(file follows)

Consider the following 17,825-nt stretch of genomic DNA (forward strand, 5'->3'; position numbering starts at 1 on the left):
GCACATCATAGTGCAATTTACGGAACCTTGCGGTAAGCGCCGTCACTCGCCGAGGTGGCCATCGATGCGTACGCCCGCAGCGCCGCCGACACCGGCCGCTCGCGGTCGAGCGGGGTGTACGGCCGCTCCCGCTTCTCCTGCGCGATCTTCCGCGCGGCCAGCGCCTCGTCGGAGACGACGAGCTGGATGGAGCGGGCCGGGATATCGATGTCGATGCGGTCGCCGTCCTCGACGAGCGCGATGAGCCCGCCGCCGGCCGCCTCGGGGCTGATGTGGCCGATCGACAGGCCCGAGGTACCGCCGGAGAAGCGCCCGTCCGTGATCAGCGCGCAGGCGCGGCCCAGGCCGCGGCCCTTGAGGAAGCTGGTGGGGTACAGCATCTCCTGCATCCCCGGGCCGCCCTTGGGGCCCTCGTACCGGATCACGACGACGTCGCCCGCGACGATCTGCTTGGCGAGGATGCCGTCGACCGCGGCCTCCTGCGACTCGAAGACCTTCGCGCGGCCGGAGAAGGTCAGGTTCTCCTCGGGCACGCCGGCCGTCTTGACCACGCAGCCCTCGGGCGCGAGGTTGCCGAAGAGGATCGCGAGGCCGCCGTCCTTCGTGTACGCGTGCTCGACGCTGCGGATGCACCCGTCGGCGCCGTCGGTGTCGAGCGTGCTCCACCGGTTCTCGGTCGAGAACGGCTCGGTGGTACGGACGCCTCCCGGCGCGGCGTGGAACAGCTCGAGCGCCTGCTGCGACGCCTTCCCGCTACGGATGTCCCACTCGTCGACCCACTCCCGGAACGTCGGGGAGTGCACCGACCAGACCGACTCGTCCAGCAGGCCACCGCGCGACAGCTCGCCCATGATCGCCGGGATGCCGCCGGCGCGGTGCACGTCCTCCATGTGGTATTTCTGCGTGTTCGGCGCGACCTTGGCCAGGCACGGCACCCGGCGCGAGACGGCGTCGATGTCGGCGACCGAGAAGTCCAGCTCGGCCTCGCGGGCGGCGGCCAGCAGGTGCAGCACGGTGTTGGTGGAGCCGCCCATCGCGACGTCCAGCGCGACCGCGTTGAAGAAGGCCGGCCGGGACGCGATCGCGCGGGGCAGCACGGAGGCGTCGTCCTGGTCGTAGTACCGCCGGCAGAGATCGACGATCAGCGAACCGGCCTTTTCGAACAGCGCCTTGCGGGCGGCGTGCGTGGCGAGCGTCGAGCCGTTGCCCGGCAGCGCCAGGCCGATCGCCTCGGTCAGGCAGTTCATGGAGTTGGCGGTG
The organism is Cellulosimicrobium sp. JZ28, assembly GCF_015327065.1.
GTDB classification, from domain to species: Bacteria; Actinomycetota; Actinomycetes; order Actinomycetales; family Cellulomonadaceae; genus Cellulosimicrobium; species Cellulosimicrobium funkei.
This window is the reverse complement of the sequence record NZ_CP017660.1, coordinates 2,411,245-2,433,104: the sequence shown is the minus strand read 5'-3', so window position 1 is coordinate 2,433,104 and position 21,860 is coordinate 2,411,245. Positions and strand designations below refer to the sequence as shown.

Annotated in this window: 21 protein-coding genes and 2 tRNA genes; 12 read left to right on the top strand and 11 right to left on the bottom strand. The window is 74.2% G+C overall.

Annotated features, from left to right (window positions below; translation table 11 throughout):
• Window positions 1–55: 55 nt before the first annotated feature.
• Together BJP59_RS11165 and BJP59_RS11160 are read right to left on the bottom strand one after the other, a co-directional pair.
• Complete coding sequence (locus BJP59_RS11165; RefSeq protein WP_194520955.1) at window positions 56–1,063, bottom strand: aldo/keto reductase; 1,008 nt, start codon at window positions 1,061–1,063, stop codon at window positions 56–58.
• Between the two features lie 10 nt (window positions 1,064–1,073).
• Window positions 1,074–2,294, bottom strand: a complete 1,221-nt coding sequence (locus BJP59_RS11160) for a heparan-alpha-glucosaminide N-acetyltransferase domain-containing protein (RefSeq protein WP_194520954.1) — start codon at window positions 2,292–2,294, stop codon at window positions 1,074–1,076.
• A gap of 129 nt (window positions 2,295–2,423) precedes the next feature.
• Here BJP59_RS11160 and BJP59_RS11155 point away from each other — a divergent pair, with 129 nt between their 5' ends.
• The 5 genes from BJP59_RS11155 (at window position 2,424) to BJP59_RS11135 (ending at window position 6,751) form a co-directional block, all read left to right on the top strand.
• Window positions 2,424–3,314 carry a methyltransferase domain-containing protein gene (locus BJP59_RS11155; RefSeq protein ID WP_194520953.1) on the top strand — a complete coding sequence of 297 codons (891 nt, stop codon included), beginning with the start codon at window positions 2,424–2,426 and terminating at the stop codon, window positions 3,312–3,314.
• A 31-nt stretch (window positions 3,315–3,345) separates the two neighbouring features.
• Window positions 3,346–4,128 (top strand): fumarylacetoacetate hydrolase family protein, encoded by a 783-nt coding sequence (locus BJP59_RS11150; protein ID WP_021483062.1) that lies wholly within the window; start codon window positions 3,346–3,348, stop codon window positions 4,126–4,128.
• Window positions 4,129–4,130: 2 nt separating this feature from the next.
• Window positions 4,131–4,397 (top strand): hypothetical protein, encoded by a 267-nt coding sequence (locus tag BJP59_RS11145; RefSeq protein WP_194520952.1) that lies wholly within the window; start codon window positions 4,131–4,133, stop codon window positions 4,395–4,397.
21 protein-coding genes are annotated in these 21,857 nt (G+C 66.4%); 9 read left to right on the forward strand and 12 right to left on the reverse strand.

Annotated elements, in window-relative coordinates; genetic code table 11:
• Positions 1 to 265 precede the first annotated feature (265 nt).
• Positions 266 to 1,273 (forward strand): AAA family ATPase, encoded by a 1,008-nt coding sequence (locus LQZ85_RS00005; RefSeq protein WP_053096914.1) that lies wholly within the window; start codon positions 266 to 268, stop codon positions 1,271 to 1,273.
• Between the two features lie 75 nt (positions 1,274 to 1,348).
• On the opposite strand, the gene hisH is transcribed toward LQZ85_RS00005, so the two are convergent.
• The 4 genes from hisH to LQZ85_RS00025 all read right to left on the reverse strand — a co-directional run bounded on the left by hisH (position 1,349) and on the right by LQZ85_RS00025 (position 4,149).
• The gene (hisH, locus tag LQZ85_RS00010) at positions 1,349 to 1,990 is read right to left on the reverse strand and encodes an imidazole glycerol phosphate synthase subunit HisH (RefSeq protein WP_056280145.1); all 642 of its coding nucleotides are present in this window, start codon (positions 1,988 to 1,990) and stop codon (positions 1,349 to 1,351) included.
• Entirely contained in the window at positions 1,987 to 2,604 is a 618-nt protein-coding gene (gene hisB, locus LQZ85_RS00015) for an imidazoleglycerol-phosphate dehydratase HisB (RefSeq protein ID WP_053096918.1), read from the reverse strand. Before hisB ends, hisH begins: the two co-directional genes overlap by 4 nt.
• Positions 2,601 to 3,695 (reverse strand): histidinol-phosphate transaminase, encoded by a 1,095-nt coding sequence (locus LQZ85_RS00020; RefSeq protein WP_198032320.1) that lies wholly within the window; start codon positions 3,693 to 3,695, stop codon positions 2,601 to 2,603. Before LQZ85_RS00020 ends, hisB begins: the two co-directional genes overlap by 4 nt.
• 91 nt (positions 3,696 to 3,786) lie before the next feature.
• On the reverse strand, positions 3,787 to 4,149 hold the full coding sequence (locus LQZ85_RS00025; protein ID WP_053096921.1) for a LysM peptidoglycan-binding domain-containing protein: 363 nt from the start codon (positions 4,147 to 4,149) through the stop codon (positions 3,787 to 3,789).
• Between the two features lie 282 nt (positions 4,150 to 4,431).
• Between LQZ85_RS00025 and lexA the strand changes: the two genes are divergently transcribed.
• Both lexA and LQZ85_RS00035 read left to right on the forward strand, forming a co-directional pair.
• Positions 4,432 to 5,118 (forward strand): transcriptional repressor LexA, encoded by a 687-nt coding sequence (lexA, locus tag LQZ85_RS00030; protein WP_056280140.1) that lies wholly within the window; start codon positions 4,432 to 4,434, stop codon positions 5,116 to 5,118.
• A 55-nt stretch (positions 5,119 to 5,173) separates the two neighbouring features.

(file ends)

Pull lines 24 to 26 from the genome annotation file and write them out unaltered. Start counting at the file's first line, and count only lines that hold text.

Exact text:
• Positions 266 to 1,273 (forward strand): AAA family ATPase, encoded by a 1,008-nt coding sequence (locus LQZ85_RS00005; RefSeq protein WP_053096914.1) that lies wholly within the window; start codon positions 266 to 268, stop codon positions 1,271 to 1,273.
• Between the two features lie 75 nt (positions 1,274 to 1,348).
• On the opposite strand, the gene hisH is transcribed toward LQZ85_RS00005, so the two are convergent.